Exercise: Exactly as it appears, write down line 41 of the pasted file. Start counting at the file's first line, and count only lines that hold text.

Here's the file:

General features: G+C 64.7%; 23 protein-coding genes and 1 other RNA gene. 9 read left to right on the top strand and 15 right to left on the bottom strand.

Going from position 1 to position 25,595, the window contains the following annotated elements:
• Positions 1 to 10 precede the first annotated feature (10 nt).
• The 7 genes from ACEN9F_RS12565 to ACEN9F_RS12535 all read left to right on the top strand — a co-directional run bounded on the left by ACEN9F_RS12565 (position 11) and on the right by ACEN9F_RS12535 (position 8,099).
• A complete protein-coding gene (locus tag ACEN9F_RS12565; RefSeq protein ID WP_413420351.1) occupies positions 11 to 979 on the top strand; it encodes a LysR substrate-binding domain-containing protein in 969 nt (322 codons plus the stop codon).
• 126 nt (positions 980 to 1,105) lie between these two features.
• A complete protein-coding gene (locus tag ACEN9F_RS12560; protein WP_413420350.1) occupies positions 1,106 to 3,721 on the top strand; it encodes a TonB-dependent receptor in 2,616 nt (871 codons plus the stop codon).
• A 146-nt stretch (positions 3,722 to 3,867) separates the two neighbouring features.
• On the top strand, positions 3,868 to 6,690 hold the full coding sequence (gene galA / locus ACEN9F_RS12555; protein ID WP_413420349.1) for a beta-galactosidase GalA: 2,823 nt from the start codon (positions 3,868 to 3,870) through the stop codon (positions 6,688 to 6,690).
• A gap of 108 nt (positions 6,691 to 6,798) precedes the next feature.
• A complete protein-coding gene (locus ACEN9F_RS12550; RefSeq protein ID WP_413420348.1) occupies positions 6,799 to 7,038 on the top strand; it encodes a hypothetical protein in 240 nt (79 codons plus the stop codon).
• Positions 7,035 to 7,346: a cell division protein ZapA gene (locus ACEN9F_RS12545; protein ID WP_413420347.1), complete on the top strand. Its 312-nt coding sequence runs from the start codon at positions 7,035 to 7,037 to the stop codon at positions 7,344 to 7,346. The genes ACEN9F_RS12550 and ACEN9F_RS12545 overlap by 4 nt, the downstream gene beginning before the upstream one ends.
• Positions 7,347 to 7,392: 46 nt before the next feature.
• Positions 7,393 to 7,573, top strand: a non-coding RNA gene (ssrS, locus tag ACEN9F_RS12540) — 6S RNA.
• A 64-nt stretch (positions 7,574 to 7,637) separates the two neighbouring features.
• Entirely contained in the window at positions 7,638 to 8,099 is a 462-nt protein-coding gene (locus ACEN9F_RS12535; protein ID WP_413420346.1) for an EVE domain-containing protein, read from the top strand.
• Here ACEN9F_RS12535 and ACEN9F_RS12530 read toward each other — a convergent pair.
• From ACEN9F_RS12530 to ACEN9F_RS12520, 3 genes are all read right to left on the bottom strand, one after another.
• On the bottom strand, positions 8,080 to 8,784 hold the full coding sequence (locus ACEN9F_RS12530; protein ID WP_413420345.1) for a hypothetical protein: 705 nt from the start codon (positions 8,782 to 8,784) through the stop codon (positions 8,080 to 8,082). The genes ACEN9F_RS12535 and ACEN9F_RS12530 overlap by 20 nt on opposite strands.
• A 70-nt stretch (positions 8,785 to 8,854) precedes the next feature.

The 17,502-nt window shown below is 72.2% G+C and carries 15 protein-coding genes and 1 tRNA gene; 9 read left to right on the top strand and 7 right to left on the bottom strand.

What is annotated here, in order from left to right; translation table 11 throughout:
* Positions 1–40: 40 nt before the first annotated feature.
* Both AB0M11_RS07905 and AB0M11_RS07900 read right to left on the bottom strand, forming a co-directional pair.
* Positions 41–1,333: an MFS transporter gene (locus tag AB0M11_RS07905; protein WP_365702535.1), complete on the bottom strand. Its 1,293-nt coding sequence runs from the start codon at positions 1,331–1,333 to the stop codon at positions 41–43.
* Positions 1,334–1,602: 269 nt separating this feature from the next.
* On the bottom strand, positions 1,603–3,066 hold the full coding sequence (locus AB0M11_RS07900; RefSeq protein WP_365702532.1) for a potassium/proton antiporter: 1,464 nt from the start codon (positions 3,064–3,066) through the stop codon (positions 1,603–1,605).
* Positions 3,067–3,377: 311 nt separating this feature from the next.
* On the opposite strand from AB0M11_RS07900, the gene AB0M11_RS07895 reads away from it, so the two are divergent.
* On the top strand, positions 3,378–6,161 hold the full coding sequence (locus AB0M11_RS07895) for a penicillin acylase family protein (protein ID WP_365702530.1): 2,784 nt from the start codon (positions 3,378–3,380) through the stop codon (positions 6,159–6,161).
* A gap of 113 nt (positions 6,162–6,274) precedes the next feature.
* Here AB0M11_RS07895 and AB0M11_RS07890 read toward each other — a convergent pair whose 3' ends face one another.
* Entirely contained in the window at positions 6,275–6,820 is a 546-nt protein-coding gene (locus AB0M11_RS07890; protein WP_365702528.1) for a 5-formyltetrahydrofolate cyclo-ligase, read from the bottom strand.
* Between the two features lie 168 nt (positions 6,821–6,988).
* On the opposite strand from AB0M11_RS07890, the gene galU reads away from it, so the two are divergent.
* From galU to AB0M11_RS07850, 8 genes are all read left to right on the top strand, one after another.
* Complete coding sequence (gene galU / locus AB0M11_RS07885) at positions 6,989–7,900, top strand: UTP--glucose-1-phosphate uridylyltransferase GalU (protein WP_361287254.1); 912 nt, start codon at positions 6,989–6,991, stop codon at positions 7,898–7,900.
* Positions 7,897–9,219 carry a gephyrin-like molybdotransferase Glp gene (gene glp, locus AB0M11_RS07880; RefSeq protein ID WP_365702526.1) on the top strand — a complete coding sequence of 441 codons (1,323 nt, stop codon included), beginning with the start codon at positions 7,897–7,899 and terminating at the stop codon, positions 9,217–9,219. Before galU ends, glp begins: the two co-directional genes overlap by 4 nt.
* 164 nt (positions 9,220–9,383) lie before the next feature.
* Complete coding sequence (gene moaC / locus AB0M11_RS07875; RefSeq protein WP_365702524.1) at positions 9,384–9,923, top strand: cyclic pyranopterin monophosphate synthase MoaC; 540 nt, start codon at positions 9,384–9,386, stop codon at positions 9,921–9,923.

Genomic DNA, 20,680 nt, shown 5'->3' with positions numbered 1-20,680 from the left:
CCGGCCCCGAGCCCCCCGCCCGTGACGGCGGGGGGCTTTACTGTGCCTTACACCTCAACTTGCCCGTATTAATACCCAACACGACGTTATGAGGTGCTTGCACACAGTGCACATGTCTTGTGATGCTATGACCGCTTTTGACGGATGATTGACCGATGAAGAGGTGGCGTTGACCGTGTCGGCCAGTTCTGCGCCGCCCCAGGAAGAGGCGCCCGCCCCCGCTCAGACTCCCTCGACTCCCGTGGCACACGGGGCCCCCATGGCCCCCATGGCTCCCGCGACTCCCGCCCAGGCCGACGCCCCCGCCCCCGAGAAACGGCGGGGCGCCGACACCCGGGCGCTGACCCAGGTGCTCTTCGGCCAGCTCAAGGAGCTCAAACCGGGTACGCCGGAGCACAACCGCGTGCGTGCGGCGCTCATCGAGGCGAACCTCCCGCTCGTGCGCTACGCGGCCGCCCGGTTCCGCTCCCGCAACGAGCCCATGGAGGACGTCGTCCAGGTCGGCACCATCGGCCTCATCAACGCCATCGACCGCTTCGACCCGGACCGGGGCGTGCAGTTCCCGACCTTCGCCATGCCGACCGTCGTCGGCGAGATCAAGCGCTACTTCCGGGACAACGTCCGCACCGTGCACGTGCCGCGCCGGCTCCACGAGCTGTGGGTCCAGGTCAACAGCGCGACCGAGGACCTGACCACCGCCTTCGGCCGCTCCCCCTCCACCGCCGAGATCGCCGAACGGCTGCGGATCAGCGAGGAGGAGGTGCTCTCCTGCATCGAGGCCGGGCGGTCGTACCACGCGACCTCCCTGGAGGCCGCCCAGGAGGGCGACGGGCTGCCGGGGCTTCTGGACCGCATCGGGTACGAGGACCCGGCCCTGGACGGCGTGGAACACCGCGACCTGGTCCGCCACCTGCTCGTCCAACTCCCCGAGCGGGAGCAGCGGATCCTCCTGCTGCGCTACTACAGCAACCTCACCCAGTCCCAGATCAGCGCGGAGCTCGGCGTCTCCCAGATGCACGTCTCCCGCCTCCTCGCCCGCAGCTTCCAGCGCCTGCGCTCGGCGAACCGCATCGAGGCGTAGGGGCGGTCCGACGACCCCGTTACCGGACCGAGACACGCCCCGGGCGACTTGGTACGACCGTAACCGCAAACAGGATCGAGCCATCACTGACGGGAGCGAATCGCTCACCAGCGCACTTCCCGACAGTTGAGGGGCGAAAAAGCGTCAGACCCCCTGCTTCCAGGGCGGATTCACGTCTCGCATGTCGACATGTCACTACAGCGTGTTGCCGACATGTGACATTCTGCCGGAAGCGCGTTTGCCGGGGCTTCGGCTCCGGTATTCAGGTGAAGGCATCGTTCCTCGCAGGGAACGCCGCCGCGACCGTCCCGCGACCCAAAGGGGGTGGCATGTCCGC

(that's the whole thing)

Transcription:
Genomic DNA, 20,680 nt, shown 5'->3' with positions numbered 1-20,680 from the left: